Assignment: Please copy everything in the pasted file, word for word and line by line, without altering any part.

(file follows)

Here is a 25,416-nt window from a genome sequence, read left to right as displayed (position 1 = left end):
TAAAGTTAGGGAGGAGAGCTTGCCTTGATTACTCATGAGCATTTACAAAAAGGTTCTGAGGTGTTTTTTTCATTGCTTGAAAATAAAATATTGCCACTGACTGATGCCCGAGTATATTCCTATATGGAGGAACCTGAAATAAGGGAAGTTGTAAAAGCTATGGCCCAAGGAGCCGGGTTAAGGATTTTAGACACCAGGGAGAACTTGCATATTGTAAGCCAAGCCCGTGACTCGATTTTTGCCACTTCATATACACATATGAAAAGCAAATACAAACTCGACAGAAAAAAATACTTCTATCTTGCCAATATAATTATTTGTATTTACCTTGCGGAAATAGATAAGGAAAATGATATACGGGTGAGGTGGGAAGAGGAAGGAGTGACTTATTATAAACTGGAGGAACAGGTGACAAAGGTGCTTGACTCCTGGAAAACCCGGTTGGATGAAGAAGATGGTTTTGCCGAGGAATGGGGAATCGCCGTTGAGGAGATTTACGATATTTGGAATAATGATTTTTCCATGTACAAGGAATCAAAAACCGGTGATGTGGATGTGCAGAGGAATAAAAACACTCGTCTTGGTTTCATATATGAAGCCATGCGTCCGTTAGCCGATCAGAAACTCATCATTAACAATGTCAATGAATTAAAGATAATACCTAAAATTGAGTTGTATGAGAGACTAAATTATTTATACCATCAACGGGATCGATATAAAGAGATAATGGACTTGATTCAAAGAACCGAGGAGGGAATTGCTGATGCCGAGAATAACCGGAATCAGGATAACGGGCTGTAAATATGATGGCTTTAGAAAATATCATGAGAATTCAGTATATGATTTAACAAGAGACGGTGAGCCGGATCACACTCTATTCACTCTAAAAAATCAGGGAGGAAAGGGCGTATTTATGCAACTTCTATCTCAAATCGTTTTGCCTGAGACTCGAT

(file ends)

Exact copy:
Here is a 25,416-nt window from a genome sequence, read left to right as displayed (position 1 = left end):
TAAAGTTAGGGAGGAGAGCTTGCCTTGATTACTCATGAGCATTTACAAAAAGGTTCTGAGGTGTTTTTTTCATTGCTTGAAAATAAAATATTGCCACTGACTGATGCCCGAGTATATTCCTATATGGAGGAACCTGAAATAAGGGAAGTTGTAAAAGCTATGGCCCAAGGAGCCGGGTTAAGGATTTTAGACACCAGGGAGAACTTGCATATTGTAAGCCAAGCCCGTGACTCGATTTTTGCCACTTCATATACACATATGAAAAGCAAATACAAACTCGACAGAAAAAAATACTTCTATCTTGCCAATATAATTATTTGTATTTACCTTGCGGAAATAGATAAGGAAAATGATATACGGGTGAGGTGGGAAGAGGAAGGAGTGACTTATTATAAACTGGAGGAACAGGTGACAAAGGTGCTTGACTCCTGGAAAACCCGGTTGGATGAAGAAGATGGTTTTGCCGAGGAATGGGGAATCGCCGTTGAGGAGATTTACGATATTTGGAATAATGATTTTTCCATGTACAAGGAATCAAAAACCGGTGATGTGGATGTGCAGAGGAATAAAAACACTCGTCTTGGTTTCATATATGAAGCCATGCGTCCGTTAGCCGATCAGAAACTCATCATTAACAATGTCAATGAATTAAAGATAATACCTAAAATTGAGTTGTATGAGAGACTAAATTATTTATACCATCAACGGGATCGATATAAAGAGATAATGGACTTGATTCAAAGAACCGAGGAGGGAATTGCTGATGCCGAGAATAACCGGAATCAGGATAACGGGCTGTAAATATGATGGCTTTAGAAAATATCATGAGAATTCAGTATATGATTTAACAAGAGACGGTGAGCCGGATCACACTCTATTCACTCTAAAAAATCAGGGAGGAAAGGGCGTATTTATGCAACTTCTATCTCAAATCGTTTTGCCTGAGACTCGAT